9. You are tired everyday.  Fall asleep at your desk tired.  Forget things people told you 5 seconds ago tired.  Even in the “wonderful” second trimester if you already have a kid you’re running around after.  I can only imagine it gets worse when are pregnant and have 2 kids to wrestle with.
  10. Pregnancy makes you stupid.  Just ask Terry if you have questions about this one.  Or my old boss.  I think he started to wonder why he hired me when I started regularly walking into his office, only to turn around to go back to my desk to try to remember why I had walked all the way back there in the first place.  I actually forgot how to spell drool the other day.  “D-R-U-E-L?  No… D-R-E-W-E-L?  No… Oh well, I just won’t send that IM.”

Raising a Toddler:

My little Red Raider.

My lil' Red Raider

  1. They wake up early.  I am not a morning person.  Not even a little bit.
  2. They throw things.  Most of the time at your head.  Then they laugh about it.  And don’t understand the word “no”.  (my prego-induced stupidity is evident in the fact that I just typed the word “know” instead of “no” at the end of that sentence and had to go back and correct myself)
  3. They hit.  When you’re sitting down, the target seems to be your boobs.  Which are incredibly tender when you’re pregnant.  You get the idea.
  4. They are picky eaters.  One day they love macaroni and cheese.  The next they throw it at your head.
  5. They don’t talk.  At least not very much or very well.  Figuring out why they are whining and pointing randomly, which turns into screaming and flailing in the middle of Target so everyone is staring at you, is HARD.
  6. Every time you figure out their sleep schedule, they change and you spend 2 months re-figuring out what makes them happy and it only lasts a few days.  I think they do it on purpose.
  7. They FREAK OUT when you take something away from them or shut a door-  I’m talking running around aimlessly (often into things, hurting themselves, making them more upset), screaming, flapping arms mad.
  8. They poop and it stinks.  Normally, it’s not really that bad when it’s your own kid, but when you’re pregnant and have a weak stomach, it’s not so nice.
  9. They like their Daddy more than you.  (I’m pretending this is always true to make myself feel better)
  10. They are expensive.  Average cost of raising a child is a million dollars.  At least half of that must be spent on diapers in the first two years.

The Super-Fun Hospital Stay:


My sleeping angel (the only time he was an angel). 🙂

  1. Pack your bag a month early.  Babies rarely come right on time.  And they sometimes come early.  2 weeks early.  And usually in the middle of the night when it’s difficult to remember every item you MUST have to make the hospital stay bearable.
  2. Pack socks in your bag.  Your feet will be freezing when you are only wearing that sexy hospital gown (made sexier by the fact that you are HUGE underneath it).  Probably even more freezing in December than they were in May with baby #1.
  3. EAT ON THE WAY TO THE HOSPITAL.  This is FOR REAL the most important thing to remember.  After you get to the hospital, you don’t get to eat until an hour or so after the baby is born.  And labor can take a long time.  Like 18 hours.  And it usually starts in the middle of the night, which means you haven’t eaten since dinner (or bedtime snack 🙂 ) the night before.  I don’t think the doctors want you to eat before you get there, but it so would have been worth it.  It’s really not easy to push a baby out when you have no energy because you haven’t eaten in 24 hours.  REALLY.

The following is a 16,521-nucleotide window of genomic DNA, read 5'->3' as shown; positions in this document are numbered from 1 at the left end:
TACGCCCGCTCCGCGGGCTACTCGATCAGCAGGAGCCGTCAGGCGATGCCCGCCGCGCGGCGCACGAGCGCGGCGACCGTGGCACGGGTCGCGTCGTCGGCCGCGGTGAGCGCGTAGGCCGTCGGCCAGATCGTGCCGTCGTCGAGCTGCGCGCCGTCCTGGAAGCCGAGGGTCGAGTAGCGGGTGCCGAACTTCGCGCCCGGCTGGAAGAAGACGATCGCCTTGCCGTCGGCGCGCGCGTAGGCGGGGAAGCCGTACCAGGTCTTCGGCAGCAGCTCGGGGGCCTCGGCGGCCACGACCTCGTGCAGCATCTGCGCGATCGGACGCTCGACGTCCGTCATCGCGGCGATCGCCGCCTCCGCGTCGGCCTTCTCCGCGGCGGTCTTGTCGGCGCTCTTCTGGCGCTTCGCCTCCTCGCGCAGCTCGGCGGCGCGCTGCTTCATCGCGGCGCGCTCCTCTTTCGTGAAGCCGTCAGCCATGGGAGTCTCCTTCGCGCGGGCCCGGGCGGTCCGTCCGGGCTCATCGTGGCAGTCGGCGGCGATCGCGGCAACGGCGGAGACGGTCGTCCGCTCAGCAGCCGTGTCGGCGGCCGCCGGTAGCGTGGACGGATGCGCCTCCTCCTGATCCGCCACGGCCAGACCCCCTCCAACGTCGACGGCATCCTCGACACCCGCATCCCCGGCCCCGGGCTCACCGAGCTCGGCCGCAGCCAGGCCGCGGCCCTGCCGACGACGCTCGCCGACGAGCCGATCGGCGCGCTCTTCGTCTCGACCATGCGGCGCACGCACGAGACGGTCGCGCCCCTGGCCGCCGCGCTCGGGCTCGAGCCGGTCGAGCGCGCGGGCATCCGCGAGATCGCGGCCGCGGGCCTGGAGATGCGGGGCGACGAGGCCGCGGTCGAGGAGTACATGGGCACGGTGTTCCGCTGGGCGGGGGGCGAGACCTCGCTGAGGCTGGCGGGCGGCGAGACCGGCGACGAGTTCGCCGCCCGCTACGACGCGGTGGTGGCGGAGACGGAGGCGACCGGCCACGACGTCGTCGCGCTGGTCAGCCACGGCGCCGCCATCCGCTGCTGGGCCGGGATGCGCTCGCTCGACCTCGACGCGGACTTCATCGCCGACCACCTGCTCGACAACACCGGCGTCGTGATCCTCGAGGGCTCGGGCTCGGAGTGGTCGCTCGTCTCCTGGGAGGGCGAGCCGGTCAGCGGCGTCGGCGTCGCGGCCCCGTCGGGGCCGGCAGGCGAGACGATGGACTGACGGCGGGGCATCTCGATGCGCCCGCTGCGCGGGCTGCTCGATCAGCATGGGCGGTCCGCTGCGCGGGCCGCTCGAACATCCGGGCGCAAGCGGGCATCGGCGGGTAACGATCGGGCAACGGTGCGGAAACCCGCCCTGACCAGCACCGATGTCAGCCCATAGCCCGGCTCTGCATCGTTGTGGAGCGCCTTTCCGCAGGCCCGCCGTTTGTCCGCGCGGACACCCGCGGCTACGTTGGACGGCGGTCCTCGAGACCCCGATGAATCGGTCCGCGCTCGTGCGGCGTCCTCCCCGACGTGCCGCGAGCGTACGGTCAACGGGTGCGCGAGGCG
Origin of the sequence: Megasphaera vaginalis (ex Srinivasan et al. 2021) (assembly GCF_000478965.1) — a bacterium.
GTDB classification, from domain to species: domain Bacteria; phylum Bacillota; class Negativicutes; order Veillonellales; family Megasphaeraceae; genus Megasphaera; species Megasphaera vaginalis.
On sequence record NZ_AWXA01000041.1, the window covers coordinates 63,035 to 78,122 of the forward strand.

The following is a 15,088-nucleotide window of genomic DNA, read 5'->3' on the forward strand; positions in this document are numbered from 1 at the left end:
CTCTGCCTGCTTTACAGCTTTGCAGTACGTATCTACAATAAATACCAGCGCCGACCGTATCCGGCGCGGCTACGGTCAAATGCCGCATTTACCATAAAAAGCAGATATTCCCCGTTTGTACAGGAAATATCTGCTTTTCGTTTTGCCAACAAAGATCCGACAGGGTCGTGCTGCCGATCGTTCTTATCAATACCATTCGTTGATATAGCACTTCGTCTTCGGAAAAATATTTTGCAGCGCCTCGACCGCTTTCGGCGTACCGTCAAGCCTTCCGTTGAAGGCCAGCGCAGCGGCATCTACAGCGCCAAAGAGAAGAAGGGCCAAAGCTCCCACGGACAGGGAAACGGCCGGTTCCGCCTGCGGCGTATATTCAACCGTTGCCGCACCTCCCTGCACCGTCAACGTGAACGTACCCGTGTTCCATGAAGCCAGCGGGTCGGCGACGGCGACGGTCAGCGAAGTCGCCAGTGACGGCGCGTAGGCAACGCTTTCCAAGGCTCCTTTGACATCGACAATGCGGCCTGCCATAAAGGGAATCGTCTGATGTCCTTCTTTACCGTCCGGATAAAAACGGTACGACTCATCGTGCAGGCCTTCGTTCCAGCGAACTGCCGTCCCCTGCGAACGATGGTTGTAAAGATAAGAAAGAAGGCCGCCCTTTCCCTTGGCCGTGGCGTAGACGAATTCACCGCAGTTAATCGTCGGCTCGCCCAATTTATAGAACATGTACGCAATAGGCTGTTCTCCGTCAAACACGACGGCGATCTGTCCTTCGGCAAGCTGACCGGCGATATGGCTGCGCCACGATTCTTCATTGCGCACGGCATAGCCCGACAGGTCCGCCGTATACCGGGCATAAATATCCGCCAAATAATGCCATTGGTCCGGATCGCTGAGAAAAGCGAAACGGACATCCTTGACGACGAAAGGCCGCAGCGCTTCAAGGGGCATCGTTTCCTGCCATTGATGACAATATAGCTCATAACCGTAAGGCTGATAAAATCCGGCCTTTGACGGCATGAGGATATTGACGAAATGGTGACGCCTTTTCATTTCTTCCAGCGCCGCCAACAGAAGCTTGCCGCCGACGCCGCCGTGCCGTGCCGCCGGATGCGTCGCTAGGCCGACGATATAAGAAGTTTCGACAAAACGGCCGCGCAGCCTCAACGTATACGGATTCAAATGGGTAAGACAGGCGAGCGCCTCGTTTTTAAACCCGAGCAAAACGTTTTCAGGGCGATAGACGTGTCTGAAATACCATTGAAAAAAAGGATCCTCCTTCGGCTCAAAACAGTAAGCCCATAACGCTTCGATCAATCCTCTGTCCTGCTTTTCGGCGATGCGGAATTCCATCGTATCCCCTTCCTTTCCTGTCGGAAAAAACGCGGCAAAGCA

4. Your husband will get meals brought to him by your family from every delicious restaurant within a 5 mile radius of the hospital.  And he will eat them in front of you while you are in labor.  And you’ll drool a little bit (I spelled it right on the first try!!).  And beg him to let you have ONE BITE.  And he’ll say no because he’s a selfish %*&$, but ultimately because he loves you.
  5. When the nurses offer to take the baby so you can get some sleep, LET THEM.  You will have plenty of opportunities to listen to it cry over the next 18 years.  You need to sleep now so you don’t kill them then.
  6. When the nurse says to wait until you can’t stand the pain anymore to ask for the epidural, don’t wait.  It takes at least 30 minutes for the anesthesiologist to be paged to your room and then another 10 minutes for it to kick in.  If you wait until you can’t stand it anymore, how will you feel 40 minutes from then?  If you’re getting drugs anyways, don’t put yourself through anymore pain than necessary.  You aren’t proving anything to anyone, you’re just being stupid.
  7. Get drugs.  It hurts.  But, it’s worth it.
  8. The nursery doesn’t have to be perfect before you leave for the hospital.  The baby won’t sleep in there for at least a week (for some families months) after you get home.  Although, it’s probably best to prepare it a little more than we have for baby #2 (our current position is “do nothing until we know the sex”- which we won’t find out until it actually arrives…)  Why am I not freaking out about that?
  9. The second night is always harder than the first.  Apparently, this was written somewhere in the stack of paperwork they hand you when you check into the hospital. (Does anyone actually read that while in labor?!?!)  I was convinced I was a horrible mother that spawned a demon child (turns out only half of that was true) until I asked for help.  Turns out EVERY baby gives their parents a rough second night.  If your baby didn’t do this, please never tell me about it.  I will cry.  Twice.
  10. You will lose all sense of modesty during labor and delivery.  At least 3 doctors and 6 nurses (and anyone else you let in the delivery room) will see your hooha during the course of labor.  And you won’t care because you just want this gigantic baby OUT.

If you don’t have kids, hopefully you still want them after reading this.  If you do have them, hopefully you can relate and laugh a little. I inserted adorable pictures of Nate to help take your mind off of my bitching and negativity (I’m pretty pregnant right now, so I can’t be held accountable for my hormonal rants).  It’s not really that bad.  It’s mostly good, actually.  But, I don’t really want to do it a third time.  (most likely…) 🙂